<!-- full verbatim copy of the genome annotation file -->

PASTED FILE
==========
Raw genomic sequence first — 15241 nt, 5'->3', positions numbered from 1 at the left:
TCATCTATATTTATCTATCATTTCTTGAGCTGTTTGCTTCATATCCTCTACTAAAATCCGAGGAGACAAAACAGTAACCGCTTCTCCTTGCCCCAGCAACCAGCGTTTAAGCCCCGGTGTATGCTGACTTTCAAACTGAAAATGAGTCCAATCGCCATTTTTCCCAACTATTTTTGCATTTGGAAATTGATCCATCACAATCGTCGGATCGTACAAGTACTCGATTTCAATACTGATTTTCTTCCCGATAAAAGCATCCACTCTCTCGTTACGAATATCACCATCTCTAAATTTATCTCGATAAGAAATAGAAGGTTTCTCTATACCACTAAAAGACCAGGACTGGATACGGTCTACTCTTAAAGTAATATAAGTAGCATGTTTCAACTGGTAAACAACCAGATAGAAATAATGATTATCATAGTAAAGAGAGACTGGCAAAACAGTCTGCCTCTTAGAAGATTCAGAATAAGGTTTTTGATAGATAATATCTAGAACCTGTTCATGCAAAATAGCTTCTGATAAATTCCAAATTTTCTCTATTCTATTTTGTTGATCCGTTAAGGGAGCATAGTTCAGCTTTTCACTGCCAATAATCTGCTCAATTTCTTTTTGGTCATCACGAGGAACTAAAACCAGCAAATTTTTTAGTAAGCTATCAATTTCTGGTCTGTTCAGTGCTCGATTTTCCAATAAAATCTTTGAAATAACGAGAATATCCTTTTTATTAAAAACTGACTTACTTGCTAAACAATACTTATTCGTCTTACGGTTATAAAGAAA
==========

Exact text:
Raw genomic sequence first — 15241 nt, 5'->3', positions numbered from 1 at the left:
TCATCTATATTTATCTATCATTTCTTGAGCTGTTTGCTTCATATCCTCTACTAAAATCCGAGGAGACAAAACAGTAACCGCTTCTCCTTGCCCCAGCAACCAGCGTTTAAGCCCCGGTGTATGCTGACTTTCAAACTGAAAATGAGTCCAATCGCCATTTTTCCCAACTATTTTTGCATTTGGAAATTGATCCATCACAATCGTCGGATCGTACAAGTACTCGATTTCAATACTGATTTTCTTCCCGATAAAAGCATCCACTCTCTCGTTACGAATATCACCATCTCTAAATTTATCTCGATAAGAAATAGAAGGTTTCTCTATACCACTAAAAGACCAGGACTGGATACGGTCTACTCTTAAAGTAATATAAGTAGCATGTTTCAACTGGTAAACAACCAGATAGAAATAATGATTATCATAGTAAAGAGAGACTGGCAAAACAGTCTGCCTCTTAGAAGATTCAGAATAAGGTTTTTGATAGATAATATCTAGAACCTGTTCATGCAAAATAGCTTCTGATAAATTCCAAATTTTCTCTATTCTATTTTGTTGATCCGTTAAGGGAGCATAGTTCAGCTTTTCACTGCCAATAATCTGCTCAATTTCTTTTTGGTCATCACGAGGAACTAAAACCAGCAAATTTTTTAGTAAGCTATCAATTTCTGGTCTGTTCAGTGCTCGATTTTCCAATAAAATCTTTGAAATAACGAGAATATCCTTTTTATTAAAAACTGACTTACTTGCTAAACAATACTTATTCGTCTTACGGTTATAAAGAAA